History And Context

For Approach, D.C.-based artist Morris Louis worked from a ladder at the top of his stretcher where canvas was loosely attached. He directed matte and glossy colors in successive and overlapping layers, draining excess paint off of the bottom edge. The result is an array of transparent and opaque stripes, a form that he explored again and again. Irregular marks can be seen at the edge of the canvas, where paint dripped from its container. Louis initially thought to crop these marks, but famous art critic Clement Greenberg dissuaded him. The position of the stripe stack, slightly off-center, weighted at the bottom, was determined when the painting was stretched, and introduced the idea of asymmetry to this series, as well as emphasizing the active role of the unpainted canvas. When asked if his paintings had a distinct top or bottom, Louis replied: “It doesn’t matter.”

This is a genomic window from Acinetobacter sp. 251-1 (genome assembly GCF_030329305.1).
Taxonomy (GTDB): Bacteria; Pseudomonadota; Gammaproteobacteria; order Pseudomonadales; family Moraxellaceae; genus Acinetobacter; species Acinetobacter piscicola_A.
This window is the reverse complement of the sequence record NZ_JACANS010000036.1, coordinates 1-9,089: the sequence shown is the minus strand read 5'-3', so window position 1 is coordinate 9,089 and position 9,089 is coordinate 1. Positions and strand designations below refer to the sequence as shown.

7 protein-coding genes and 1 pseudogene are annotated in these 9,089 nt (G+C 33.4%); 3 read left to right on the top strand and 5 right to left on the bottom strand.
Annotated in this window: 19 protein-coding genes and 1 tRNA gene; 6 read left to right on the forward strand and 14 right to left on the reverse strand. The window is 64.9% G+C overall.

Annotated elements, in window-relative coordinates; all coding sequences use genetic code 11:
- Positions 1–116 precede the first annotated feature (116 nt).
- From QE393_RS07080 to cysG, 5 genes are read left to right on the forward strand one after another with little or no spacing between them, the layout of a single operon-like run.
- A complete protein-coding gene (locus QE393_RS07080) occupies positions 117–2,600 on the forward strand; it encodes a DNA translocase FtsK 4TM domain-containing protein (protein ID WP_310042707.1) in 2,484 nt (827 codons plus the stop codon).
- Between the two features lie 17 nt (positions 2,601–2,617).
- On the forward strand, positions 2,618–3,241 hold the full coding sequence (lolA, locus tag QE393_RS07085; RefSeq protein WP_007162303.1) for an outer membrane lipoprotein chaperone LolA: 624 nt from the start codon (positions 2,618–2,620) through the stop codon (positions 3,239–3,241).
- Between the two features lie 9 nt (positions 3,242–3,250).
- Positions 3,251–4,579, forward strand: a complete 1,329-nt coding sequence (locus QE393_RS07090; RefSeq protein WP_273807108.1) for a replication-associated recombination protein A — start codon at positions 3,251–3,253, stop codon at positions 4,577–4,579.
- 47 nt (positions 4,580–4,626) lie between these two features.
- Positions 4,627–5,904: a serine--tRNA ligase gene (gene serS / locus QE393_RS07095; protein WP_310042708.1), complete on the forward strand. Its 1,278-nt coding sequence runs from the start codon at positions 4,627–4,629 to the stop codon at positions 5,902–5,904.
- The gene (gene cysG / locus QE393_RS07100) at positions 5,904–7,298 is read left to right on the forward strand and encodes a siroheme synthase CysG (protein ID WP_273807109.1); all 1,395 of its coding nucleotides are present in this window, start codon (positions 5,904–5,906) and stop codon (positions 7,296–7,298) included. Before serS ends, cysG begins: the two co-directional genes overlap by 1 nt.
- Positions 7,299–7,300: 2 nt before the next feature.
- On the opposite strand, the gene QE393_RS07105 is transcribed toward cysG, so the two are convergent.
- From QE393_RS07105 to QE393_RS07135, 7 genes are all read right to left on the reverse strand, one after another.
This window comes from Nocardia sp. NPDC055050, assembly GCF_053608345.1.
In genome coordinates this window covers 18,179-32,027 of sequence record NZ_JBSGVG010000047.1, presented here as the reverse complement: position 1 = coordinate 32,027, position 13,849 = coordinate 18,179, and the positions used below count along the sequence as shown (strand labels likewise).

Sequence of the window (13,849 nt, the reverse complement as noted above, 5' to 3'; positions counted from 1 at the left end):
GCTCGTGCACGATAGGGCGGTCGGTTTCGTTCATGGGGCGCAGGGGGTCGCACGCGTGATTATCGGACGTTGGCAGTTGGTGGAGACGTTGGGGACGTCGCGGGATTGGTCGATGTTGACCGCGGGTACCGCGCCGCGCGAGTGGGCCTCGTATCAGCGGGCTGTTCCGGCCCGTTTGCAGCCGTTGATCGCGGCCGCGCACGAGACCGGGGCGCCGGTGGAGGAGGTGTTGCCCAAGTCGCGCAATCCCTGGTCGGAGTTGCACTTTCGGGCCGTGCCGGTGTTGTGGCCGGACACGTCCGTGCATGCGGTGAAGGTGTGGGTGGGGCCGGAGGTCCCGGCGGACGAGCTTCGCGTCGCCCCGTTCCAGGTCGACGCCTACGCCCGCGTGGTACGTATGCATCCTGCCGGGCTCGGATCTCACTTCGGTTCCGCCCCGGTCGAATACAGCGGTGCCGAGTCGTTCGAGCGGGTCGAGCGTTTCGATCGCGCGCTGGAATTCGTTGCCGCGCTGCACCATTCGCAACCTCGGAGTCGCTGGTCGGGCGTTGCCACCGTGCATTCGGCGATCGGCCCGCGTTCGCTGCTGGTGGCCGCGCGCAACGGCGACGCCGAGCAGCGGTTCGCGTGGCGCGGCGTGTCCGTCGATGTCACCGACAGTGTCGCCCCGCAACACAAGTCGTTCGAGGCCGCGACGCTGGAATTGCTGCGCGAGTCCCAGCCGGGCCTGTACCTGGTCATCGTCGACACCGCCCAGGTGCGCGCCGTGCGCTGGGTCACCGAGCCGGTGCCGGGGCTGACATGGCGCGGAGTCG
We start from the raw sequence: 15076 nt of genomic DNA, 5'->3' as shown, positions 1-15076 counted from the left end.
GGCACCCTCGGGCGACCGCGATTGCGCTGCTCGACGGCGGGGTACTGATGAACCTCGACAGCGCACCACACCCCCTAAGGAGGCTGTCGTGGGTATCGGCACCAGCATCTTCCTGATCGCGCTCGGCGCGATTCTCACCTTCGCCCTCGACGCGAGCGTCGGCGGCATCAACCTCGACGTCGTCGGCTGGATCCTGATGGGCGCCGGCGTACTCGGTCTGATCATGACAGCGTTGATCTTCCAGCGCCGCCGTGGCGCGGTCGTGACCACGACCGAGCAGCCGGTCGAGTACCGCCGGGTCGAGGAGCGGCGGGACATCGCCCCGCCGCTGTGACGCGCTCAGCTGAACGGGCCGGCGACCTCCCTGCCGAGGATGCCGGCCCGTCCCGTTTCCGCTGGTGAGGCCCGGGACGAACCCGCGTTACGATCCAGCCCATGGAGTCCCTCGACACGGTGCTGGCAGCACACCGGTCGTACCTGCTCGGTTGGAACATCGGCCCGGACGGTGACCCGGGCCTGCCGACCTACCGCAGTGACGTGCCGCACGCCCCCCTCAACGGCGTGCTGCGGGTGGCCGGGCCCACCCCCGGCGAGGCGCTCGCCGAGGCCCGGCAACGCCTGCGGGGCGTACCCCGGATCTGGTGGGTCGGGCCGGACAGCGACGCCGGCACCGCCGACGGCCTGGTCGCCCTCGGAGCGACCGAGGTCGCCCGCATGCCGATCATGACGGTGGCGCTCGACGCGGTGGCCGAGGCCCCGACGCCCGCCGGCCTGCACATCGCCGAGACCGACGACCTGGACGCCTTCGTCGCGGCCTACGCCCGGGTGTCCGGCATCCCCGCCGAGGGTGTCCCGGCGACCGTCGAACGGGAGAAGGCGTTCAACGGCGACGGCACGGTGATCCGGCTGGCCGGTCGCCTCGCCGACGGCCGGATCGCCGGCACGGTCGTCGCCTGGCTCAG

More Works by Morris Louis In the Collection

Morris Louis
Blue Column
Morris Louis
Drawing [D287]
Morris Louis

Drawing [D88]
Morris Louis
Drawing [D182]
Morris Louis
Drawing [D348]
Morris Louis
between 1950 and 1953

Number 182
Morris Louis
Morris Louis